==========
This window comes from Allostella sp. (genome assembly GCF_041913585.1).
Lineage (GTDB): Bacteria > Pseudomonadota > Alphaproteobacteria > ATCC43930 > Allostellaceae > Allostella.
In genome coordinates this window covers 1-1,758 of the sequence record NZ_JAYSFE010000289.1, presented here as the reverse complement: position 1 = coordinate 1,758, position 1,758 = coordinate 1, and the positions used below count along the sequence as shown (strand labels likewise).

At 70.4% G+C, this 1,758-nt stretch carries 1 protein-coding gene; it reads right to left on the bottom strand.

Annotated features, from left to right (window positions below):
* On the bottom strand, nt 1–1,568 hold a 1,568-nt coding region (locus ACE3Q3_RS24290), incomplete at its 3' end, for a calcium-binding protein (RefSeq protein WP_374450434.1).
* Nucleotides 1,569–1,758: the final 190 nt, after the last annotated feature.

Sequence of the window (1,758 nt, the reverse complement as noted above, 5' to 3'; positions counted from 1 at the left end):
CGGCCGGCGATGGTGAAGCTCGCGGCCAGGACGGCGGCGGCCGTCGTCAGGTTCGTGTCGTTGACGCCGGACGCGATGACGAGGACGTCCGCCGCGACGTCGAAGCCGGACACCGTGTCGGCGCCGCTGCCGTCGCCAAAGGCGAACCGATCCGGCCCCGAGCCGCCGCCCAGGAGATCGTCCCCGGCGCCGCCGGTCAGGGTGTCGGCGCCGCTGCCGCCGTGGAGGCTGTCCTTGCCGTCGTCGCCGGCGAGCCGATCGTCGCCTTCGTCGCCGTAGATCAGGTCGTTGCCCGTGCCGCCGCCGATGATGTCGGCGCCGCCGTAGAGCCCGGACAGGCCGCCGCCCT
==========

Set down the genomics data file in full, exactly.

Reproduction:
This window comes from Allostella sp. (genome assembly GCF_041913585.1).
Lineage (GTDB): Bacteria > Pseudomonadota > Alphaproteobacteria > ATCC43930 > Allostellaceae > Allostella.
In genome coordinates this window covers 1-1,758 of the sequence record NZ_JAYSFE010000289.1, presented here as the reverse complement: position 1 = coordinate 1,758, position 1,758 = coordinate 1, and the positions used below count along the sequence as shown (strand labels likewise).

At 70.4% G+C, this 1,758-nt stretch carries 1 protein-coding gene; it reads right to left on the bottom strand.

Annotated features, from left to right (window positions below):
* On the bottom strand, nt 1–1,568 hold a 1,568-nt coding region (locus ACE3Q3_RS24290), incomplete at its 3' end, for a calcium-binding protein (RefSeq protein WP_374450434.1).
* Nucleotides 1,569–1,758: the final 190 nt, after the last annotated feature.

Sequence of the window (1,758 nt, the reverse complement as noted above, 5' to 3'; positions counted from 1 at the left end):
CGGCCGGCGATGGTGAAGCTCGCGGCCAGGACGGCGGCGGCCGTCGTCAGGTTCGTGTCGTTGACGCCGGACGCGATGACGAGGACGTCCGCCGCGACGTCGAAGCCGGACACCGTGTCGGCGCCGCTGCCGTCGCCAAAGGCGAACCGATCCGGCCCCGAGCCGCCGCCCAGGAGATCGTCCCCGGCGCCGCCGGTCAGGGTGTCGGCGCCGCTGCCGCCGTGGAGGCTGTCCTTGCCGTCGTCGCCGGCGAGCCGATCGTCGCCTTCGTCGCCGTAGATCAGGTCGTTGCCCGTGCCGCCGCCGATGATGTCGGCGCCGCCGTAGAGCCCGGACAGGCCGCCGCCCT